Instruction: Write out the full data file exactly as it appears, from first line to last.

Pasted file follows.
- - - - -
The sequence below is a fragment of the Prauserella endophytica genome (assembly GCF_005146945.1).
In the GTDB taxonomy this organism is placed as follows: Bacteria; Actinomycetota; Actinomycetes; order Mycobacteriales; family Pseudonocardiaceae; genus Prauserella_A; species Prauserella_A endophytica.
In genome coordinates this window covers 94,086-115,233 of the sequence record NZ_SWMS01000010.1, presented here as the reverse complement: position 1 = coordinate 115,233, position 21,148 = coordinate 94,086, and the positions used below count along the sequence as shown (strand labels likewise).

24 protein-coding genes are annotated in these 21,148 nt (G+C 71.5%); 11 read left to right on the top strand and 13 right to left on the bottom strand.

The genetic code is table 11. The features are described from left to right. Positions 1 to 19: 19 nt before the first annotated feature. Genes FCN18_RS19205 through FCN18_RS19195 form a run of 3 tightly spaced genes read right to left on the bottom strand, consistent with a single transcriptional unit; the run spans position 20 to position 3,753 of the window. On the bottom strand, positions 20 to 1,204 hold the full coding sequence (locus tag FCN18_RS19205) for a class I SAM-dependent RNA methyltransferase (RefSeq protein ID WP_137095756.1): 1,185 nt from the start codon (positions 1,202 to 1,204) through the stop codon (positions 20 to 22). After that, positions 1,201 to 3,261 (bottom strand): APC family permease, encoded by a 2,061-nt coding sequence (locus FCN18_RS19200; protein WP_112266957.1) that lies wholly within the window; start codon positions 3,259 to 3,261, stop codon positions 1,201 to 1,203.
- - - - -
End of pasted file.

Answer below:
The sequence below is a fragment of the Prauserella endophytica genome (assembly GCF_005146945.1).
In the GTDB taxonomy this organism is placed as follows: Bacteria; Actinomycetota; Actinomycetes; order Mycobacteriales; family Pseudonocardiaceae; genus Prauserella_A; species Prauserella_A endophytica.
In genome coordinates this window covers 94,086-115,233 of the sequence record NZ_SWMS01000010.1, presented here as the reverse complement: position 1 = coordinate 115,233, position 21,148 = coordinate 94,086, and the positions used below count along the sequence as shown (strand labels likewise).

24 protein-coding genes are annotated in these 21,148 nt (G+C 71.5%); 11 read left to right on the top strand and 13 right to left on the bottom strand.

The genetic code is table 11. The features are described from left to right. Positions 1 to 19: 19 nt before the first annotated feature. Genes FCN18_RS19205 through FCN18_RS19195 form a run of 3 tightly spaced genes read right to left on the bottom strand, consistent with a single transcriptional unit; the run spans position 20 to position 3,753 of the window. On the bottom strand, positions 20 to 1,204 hold the full coding sequence (locus tag FCN18_RS19205) for a class I SAM-dependent RNA methyltransferase (RefSeq protein ID WP_137095756.1): 1,185 nt from the start codon (positions 1,202 to 1,204) through the stop codon (positions 20 to 22). After that, positions 1,201 to 3,261 (bottom strand): APC family permease, encoded by a 2,061-nt coding sequence (locus FCN18_RS19200; protein WP_112266957.1) that lies wholly within the window; start codon positions 3,259 to 3,261, stop codon positions 1,201 to 1,203.